At this point you should have finished installing Python (via Anaconda), Atom, and GitHub Desktop. You can also refer to the assignment 0 tutorial, which walks through these steps in more detail.
Each assignment has its own “invite link” under the “Homework” section of the “Resources” tab of the “Resources” page on Piazza — available directly at this link.
Click the invite link. (If necessary, sign in to GitHub using the username and password you created earlier.) GitHub will ask if you want to “accept” the assignment. Click the button. On the confirmation screen, you’ll see a link at the bottom saying that your assignment has been “created.” Click on it.
You will be taken to a page on GitHub with the name of the assignment at the top. This is your personal repository on GitHub for the assignment; only you and the instructors can see the files in this repository. We will grade the version of the files you have uploaded (via GitHub Desktop) as of the assignment deadline.
Open GitHub Desktop. Select “Clone Repository” from the File menu. Copy the URL to the GitHub repository you just created and paste it into the upper text field. Then click on “Choose…” next to the lower text field and select the FMS directory you created to hold all of your work for the course. This will “clone” your private assignment repository on GitHub into a local copy on your computer.
Open Atom. Select Open from the File menu, browse to the folder you just created in your FMS directory for this assignment, and open the README.md file. It will describe the tasks you need to complete for the assignment.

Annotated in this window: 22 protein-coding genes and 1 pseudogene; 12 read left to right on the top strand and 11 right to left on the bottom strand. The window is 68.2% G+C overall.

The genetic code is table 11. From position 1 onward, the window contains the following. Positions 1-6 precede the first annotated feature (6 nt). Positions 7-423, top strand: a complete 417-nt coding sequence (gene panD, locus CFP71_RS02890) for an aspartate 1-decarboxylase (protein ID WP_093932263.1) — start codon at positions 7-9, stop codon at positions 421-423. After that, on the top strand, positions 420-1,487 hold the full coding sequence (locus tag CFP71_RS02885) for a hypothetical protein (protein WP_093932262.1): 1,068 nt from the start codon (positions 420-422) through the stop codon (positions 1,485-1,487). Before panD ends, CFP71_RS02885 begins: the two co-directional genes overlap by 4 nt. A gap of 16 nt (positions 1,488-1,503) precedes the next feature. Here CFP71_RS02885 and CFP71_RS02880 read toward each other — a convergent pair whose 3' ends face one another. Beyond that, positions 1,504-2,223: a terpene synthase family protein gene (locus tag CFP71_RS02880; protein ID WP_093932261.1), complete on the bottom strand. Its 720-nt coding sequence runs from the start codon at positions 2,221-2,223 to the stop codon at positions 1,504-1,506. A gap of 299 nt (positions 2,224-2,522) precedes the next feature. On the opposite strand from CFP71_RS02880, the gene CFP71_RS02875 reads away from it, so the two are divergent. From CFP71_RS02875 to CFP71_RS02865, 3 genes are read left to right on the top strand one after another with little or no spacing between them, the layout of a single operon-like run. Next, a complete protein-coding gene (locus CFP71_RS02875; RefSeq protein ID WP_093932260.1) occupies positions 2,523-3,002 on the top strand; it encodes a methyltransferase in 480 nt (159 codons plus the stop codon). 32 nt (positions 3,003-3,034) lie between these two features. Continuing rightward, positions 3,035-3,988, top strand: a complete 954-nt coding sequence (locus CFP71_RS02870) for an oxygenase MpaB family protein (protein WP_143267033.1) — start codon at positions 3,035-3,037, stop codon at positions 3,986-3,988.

Use Atom to modify the files in the assignment directory as necessary. For the first few assignments, we will give you skeleton files which you will need to fill out with appropriate Python code. For later assignments, you may need to create appropriate files from scratch.
As you go, remember to save your progress regularly — and definitely whenever you complete a significant chunk of work. Save the files you are working on in Atom, just as you would with any other program. Then open up GitHub Desktop, select the repository for the assignment you are working on, and “commit” your changes.
To do so, type a short summary of the change in the “Summary” text field at the bottom of the left pane. Then click the “Commit to master” button.
When you are ready to let the course staff see your work, open GitHub Desktop, select the assignment repository you are working on, and click the “Push origin” button at the top of the window. This copies your changes to your assignment repository on GitHub’s servers, where we can see it. When you’re done with an assignment, all you have to do is click this button and we’ll have your work, ready to go.
In fact, this is so easy that we encourage you to click the button early and often. Better to push too often than not enough. Don’t worry about pushing us incomplete or non-working code. We will only grade your code based on the final state of your repository as of the deadline.